Watch CBS News

Firefighters Hold Caldor, Dixie Fires In Check; Newly Arrived Hot Shot Teams Bolster Fire Lines

QUINCY (CBS SF) -- For the first time in nearly two months, the raging flames of Northern California's two megafires -- the Caldor Fire in Tahoe and the Dixie Fire in Plumas County -- showed little growth overnight as firefighters gained containment of the two blazes that have burned more than 1,720 square miles.

By Wednesday morning, the Dixie Fire stood at 922,192 acres and was 59% contained. Meanwhile, the Caldor Fire had grown to 217,569 acres -- just over 500 acres overnight -- and was 50% contained.

"Today was another successful day," said Dusty Martin, unified incident commander for the West Zone of the Caldor Fire, at his Tuesday night update. "We were able to continue up in that northern side in the Wrights Lake area with continued success. As well on the south side. We are taking the little wins that are eventually adding up to the bigger win."

"Tonight we are at 50% percent containment," he continued. "Which is a pretty big feat over the last three weeks. However, that means we still have 50% of this fire left.

Officials cleared two additional areas for repopulation on Tuesday:

  • West of Ice House Road; from Placer County Line; South to Highway 50 and East of Junction Reservoir
  • All homes accessed from both sides of Pioneer Trail from the South Lake Tahoe city limits starting at Al Tahoe Blvd. and moving west, stopping before Elks Club

Along the western edge of the fire, where the blaze began south of Pollock Pines on Aug. 14th, residents continued to be allowed to return to the devastated community of Grizzly Flats. Several hundred homes burned there as a wall of flames began its march toward Highway 50.

Among the lucky ones whose home survived was Bryan and Linda Katt. On Tuesday, they posted a hand written sign on the road in front of their home, thanking firefighters for their efforts.

"I didn't think that we would have a home to come back to," Linda said.

Bryan added: "Getting that text yesterday (telling him his home was still standing) was like winning the lottery."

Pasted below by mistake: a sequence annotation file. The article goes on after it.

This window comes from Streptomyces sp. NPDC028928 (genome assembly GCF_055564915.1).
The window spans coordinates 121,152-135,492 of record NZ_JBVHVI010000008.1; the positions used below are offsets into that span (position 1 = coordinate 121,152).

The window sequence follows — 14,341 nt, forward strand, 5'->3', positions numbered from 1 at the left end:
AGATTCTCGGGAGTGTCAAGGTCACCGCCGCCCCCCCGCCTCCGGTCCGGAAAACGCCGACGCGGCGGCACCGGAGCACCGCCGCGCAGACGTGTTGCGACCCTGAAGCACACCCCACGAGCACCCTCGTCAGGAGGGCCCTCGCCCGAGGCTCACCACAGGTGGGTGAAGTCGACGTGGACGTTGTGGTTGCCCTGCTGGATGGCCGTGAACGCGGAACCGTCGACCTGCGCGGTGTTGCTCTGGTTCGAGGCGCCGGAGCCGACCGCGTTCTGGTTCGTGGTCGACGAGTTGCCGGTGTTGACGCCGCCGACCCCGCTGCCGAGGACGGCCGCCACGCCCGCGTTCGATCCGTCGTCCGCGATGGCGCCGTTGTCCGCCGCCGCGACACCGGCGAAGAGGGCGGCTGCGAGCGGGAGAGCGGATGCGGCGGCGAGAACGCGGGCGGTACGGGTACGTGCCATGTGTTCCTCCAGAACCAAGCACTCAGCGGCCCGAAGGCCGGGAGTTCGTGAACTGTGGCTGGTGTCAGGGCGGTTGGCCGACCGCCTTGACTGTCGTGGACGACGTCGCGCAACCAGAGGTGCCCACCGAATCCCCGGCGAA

Meanwhile to the north in Plumas County at the massive Dixie Fire, a change in the wind conditions helped crews halt the blaze's southeastern march in the Dixie Valley.

"The winds pushed the fire back onto itself," said Jeff Surber, the operations chief. "We had dozers, we had hotshot crews, we had aircraft. We had everything pretty much pounding on it."

In a Tuesday evening update, fire officials said they had halted the fire's advance.

"Firefighters made great progress improving and holding containment lines on the southeast side of the fire, and for the first time in many days, operations reported little if any fire growth," officials said in a news release. "Most of the Dixie Fire perimeter remained quiet today, however interior pockets of unburned fuel (as they ignite) continue to threaten lines and produce smoke across the fire area, especially during the heat of the day."

The fire has also crossed over into the burn scar left by the from the Sugar Fire which was part of the Beckwourth Complex blaze -- lightning-ignited wildfires that burned 105,670 acres in July.



View CBS News In
CBS News App Open
Chrome Safari Continue
Be the first to know
Get browser notifications for breaking news, live events, and exclusive reporting.